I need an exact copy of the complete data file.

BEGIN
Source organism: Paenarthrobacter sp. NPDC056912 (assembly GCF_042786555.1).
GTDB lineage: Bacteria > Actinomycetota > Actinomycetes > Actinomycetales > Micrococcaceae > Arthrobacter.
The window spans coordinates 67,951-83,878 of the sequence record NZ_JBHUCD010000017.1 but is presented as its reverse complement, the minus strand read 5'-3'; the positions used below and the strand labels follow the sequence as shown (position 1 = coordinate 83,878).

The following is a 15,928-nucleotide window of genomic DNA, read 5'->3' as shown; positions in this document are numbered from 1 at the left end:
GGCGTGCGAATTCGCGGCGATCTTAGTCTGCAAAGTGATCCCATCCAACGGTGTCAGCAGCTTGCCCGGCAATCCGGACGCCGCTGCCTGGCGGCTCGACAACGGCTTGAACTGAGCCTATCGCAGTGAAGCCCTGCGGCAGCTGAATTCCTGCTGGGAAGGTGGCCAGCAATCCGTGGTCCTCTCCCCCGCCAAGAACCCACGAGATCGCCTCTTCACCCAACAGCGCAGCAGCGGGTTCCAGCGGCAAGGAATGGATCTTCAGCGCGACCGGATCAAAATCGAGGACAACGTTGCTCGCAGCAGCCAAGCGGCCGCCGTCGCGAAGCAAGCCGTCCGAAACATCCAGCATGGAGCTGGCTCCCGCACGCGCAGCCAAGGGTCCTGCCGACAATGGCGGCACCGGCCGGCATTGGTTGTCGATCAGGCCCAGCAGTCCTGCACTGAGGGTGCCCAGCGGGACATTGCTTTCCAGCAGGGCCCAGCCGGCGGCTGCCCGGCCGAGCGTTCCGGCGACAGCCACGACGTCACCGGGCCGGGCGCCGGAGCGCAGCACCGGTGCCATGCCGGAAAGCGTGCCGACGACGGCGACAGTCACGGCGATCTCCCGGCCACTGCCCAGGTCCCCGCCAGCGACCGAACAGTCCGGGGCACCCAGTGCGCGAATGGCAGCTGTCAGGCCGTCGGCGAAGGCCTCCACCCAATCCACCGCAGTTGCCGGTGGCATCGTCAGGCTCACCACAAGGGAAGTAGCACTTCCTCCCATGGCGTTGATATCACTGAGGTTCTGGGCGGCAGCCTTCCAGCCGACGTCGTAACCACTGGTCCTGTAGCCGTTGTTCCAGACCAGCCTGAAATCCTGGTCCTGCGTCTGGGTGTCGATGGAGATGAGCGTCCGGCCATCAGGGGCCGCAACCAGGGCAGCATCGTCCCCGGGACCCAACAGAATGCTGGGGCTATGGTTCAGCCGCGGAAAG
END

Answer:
Source organism: Paenarthrobacter sp. NPDC056912 (assembly GCF_042786555.1).
GTDB lineage: Bacteria > Actinomycetota > Actinomycetes > Actinomycetales > Micrococcaceae > Arthrobacter.
The window spans coordinates 67,951-83,878 of the sequence record NZ_JBHUCD010000017.1 but is presented as its reverse complement, the minus strand read 5'-3'; the positions used below and the strand labels follow the sequence as shown (position 1 = coordinate 83,878).

The following is a 15,928-nucleotide window of genomic DNA, read 5'->3' as shown; positions in this document are numbered from 1 at the left end:
GGCGTGCGAATTCGCGGCGATCTTAGTCTGCAAAGTGATCCCATCCAACGGTGTCAGCAGCTTGCCCGGCAATCCGGACGCCGCTGCCTGGCGGCTCGACAACGGCTTGAACTGAGCCTATCGCAGTGAAGCCCTGCGGCAGCTGAATTCCTGCTGGGAAGGTGGCCAGCAATCCGTGGTCCTCTCCCCCGCCAAGAACCCACGAGATCGCCTCTTCACCCAACAGCGCAGCAGCGGGTTCCAGCGGCAAGGAATGGATCTTCAGCGCGACCGGATCAAAATCGAGGACAACGTTGCTCGCAGCAGCCAAGCGGCCGCCGTCGCGAAGCAAGCCGTCCGAAACATCCAGCATGGAGCTGGCTCCCGCACGCGCAGCCAAGGGTCCTGCCGACAATGGCGGCACCGGCCGGCATTGGTTGTCGATCAGGCCCAGCAGTCCTGCACTGAGGGTGCCCAGCGGGACATTGCTTTCCAGCAGGGCCCAGCCGGCGGCTGCCCGGCCGAGCGTTCCGGCGACAGCCACGACGTCACCGGGCCGGGCGCCGGAGCGCAGCACCGGTGCCATGCCGGAAAGCGTGCCGACGACGGCGACAGTCACGGCGATCTCCCGGCCACTGCCCAGGTCCCCGCCAGCGACCGAACAGTCCGGGGCACCCAGTGCGCGAATGGCAGCTGTCAGGCCGTCGGCGAAGGCCTCCACCCAATCCACCGCAGTTGCCGGTGGCATCGTCAGGCTCACCACAAGGGAAGTAGCACTTCCTCCCATGGCGTTGATATCACTGAGGTTCTGGGCGGCAGCCTTCCAGCCGACGTCGTAACCACTGGTCCTGTAGCCGTTGTTCCAGACCAGCCTGAAATCCTGGTCCTGCGTCTGGGTGTCGATGGAGATGAGCGTCCGGCCATCAGGGGCCGCAACCAGGGCAGCATCGTCCCCGGGACCCAACAGAATGCTGGGGCTATGGTTCAGCCGCGGAAAG